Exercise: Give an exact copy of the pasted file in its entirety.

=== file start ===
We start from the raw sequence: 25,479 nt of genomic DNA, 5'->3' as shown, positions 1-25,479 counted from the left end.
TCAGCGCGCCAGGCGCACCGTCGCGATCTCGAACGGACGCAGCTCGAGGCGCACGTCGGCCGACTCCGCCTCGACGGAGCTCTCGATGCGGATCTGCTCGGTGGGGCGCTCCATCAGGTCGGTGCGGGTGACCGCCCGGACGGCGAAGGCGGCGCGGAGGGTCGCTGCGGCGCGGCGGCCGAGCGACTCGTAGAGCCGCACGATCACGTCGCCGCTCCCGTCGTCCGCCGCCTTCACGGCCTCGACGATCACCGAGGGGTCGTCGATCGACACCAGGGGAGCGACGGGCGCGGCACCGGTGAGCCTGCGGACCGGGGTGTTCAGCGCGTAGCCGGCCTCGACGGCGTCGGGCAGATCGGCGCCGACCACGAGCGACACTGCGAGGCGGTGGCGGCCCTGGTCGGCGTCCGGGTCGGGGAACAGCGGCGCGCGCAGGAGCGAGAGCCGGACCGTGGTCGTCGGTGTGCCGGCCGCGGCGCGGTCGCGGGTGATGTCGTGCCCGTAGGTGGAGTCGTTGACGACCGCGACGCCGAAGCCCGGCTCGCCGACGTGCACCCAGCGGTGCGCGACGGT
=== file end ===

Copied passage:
We start from the raw sequence: 25,479 nt of genomic DNA, 5'->3' as shown, positions 1-25,479 counted from the left end.
TCAGCGCGCCAGGCGCACCGTCGCGATCTCGAACGGACGCAGCTCGAGGCGCACGTCGGCCGACTCCGCCTCGACGGAGCTCTCGATGCGGATCTGCTCGGTGGGGCGCTCCATCAGGTCGGTGCGGGTGACCGCCCGGACGGCGAAGGCGGCGCGGAGGGTCGCTGCGGCGCGGCGGCCGAGCGACTCGTAGAGCCGCACGATCACGTCGCCGCTCCCGTCGTCCGCCGCCTTCACGGCCTCGACGATCACCGAGGGGTCGTCGATCGACACCAGGGGAGCGACGGGCGCGGCACCGGTGAGCCTGCGGACCGGGGTGTTCAGCGCGTAGCCGGCCTCGACGGCGTCGGGCAGATCGGCGCCGACCACGAGCGACACTGCGAGGCGGTGGCGGCCCTGGTCGGCGTCCGGGTCGGGGAACAGCGGCGCGCGCAGGAGCGAGAGCCGGACCGTGGTCGTCGGTGTGCCGGCCGCGGCGCGGTCGCGGGTGATGTCGTGCCCGTAGGTGGAGTCGTTGACGACCGCGACGCCGAAGCCCGGCTCGCCGACGTGCACCCAGCGGTGCGCGACGGT